In 1829, Dr. Johann Gottfried Taberger designed a system using a bell which would alert the cemetery nightwatchman. The corpse would have strings attached to its hands, head and feet. A housing around the bell above ground prevented it ringing accidentally. An improvement over previous designs, the housing prevented rainwater from running down the tube and netting prevented insects from entering the coffin. If the bell rang the watchman had to insert a second tube and pump air into the coffin with a bellows to allow the occupant to survive until the casket could be dug up.
The systems using cords tied to the body suffered from the drawback that the natural processes of decay often caused the body to swell or shift position, causing accidental tension on the cords and a "false positive". Franz Vester's 1868 "Burial Case" overcame this problem by adding a tube through which the face of the "corpse" could be viewed. If the interred person came to, they could ring the bell (if not strong enough to ascend the tube by means of a supplied ladder) and the watchmen could check to see if the person had genuinely returned to life or whether it was merely a movement of the corpse. Vester's design allowed the viewing tube to be removed and reused once death was assured.
Count Michel de Karnice-Karnicki, a chamberlain to the Tsar of Russia, patented his own safety coffin, called Le Karnice, in 1897 and demonstrated it at the Sorbonne the following year. His design detected movement in the coffin and opened a tube to supply air while simultaneously raising a flag and ringing a bell. Le Karnice never caught on: it was too sensitive to allow for even a slight movement in a decaying corpse, and a demonstration in which one of Karnice-Karnicki's assistants had been buried alive ended badly when the signalling systems failed. Luckily, the breathing tube had activated and the assistant was disinterred unharmed, but the reputation of Le Karnice was damaged beyond repair.
In 1995 a modern safety coffin was patented by Fabrizio Caselli. His design included an emergency alarm, intercom system, a torch (flashlight), breathing apparatus, and both a heart monitor and stimulator.
Despite the fear of burial while still alive, there are no documented cases of anybody being saved by a safety coffin. It is worth noting that the practice of modern-day embalming as practiced in some countries (notably in North America) has, for the most part, eliminated the fear of "premature burial", as no one has ever survived that process once completed.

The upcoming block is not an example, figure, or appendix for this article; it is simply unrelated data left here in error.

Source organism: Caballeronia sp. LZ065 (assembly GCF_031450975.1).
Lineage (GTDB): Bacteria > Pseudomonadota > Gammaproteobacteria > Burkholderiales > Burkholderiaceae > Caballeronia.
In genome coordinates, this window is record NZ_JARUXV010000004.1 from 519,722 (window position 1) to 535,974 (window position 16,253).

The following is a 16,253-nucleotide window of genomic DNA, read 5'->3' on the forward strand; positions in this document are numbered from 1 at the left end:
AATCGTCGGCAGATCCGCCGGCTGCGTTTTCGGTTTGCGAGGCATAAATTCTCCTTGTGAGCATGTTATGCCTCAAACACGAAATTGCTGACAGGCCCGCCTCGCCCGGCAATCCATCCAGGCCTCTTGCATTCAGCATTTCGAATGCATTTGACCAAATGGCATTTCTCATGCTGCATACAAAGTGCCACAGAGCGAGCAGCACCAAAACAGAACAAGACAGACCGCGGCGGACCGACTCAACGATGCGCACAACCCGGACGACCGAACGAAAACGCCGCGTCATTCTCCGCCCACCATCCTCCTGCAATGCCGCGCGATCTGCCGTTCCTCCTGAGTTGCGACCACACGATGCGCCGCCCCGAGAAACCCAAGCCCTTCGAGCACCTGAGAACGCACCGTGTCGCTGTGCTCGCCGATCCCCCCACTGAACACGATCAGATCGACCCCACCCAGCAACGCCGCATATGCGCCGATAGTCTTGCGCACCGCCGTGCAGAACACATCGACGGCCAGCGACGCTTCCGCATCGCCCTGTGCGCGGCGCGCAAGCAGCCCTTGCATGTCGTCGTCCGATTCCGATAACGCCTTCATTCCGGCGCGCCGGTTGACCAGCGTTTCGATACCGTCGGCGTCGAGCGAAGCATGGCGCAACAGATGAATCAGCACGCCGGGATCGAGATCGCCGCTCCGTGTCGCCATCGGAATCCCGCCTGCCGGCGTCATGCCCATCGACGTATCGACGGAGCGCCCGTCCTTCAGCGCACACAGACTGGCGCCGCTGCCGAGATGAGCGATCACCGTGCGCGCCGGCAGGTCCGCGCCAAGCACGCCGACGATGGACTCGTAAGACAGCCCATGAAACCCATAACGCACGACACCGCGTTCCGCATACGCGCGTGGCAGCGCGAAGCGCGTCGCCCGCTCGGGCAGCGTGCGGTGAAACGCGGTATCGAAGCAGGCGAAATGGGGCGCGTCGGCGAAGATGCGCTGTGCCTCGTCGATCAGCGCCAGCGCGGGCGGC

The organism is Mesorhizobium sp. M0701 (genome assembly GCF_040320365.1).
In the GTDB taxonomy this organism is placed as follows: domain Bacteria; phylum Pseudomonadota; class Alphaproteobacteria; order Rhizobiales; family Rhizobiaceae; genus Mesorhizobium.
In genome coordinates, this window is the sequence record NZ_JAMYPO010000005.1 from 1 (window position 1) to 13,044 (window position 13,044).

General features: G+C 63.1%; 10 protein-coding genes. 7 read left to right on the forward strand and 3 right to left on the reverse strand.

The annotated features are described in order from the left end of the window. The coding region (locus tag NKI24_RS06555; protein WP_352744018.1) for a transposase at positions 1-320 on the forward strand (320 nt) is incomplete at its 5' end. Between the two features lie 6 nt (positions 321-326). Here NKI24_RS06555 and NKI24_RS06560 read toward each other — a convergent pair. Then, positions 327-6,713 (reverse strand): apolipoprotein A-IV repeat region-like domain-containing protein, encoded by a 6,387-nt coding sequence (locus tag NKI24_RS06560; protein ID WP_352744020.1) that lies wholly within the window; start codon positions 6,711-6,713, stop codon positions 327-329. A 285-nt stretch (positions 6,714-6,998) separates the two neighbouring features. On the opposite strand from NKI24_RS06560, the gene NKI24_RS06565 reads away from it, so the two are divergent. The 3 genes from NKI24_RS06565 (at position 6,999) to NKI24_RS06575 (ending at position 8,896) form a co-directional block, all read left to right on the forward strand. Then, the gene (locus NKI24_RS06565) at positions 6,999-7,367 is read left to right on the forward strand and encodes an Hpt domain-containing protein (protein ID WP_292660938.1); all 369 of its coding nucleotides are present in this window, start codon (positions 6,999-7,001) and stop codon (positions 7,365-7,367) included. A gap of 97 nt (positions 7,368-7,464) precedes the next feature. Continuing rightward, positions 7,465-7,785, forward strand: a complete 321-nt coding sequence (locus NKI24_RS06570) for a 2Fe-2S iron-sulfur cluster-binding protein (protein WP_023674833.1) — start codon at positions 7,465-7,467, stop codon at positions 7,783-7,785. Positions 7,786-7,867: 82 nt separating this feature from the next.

"Saved by the bell" expression
Folk etymology has suggested that the phrases "saved by the bell", "dead ringer" and "graveyard shift" come from the use of safety coffins in the Victorian era. The "saved by the bell" expression is actually about people in a coffin who might need help if they weren’t actually dead when they were buried. 
In popular culture
The 2009 song "The Tale of Solomon Snell" by Duncan Sheik from his album Whisper House tells the story of a man who for his burial gives instructions to be buried in a safety coffin with a bell mechanism attached but ultimately fails to be saved due to the person in charge of listening to the bell getting drunk.
- "The Great Train Robbery". Retrieved 29 November 2018 – via www.imdb.com.
- "How 'The Nun' Buries You Alive". The New York Times. Retrieved 16 January 2019 – via www.nytimes.com.
- James Cocks; Memorials of Hatherlow and of the old Chadkick Chapel; Stockport, 1895.
- *"Safety coffins". Australian Museum. 2011. Retrieved 3 September 2012.
- Wilton, David (2009). Word Myths: Debunking Linguistic Urban Legends. Oxford University Press. pp. 75–77. ISBN 978-0-19-537557-2.
- Mikkelson, Barbara. "snopes.com: Life in the 1500s". snopes.com. Retrieved 2012-08-23.
- Martin, Gary. "'Saved by the bell' - the meaning and origin of this phrase". Phrasefinder. Retrieved 29 November 2018.
- Patents related to alarms/signals used in connection with coffins for indicating life in persons supposed to be dead.
- Troy Taylor (2000). "Beyond The Grave". Retrieved 5 December 2006.
- Jan Bondeson (2002). Buried Alive: The Terrifying History of Our Most Primal Fear. W W Norton & Co Ltd. ISBN 0-393-32222-X.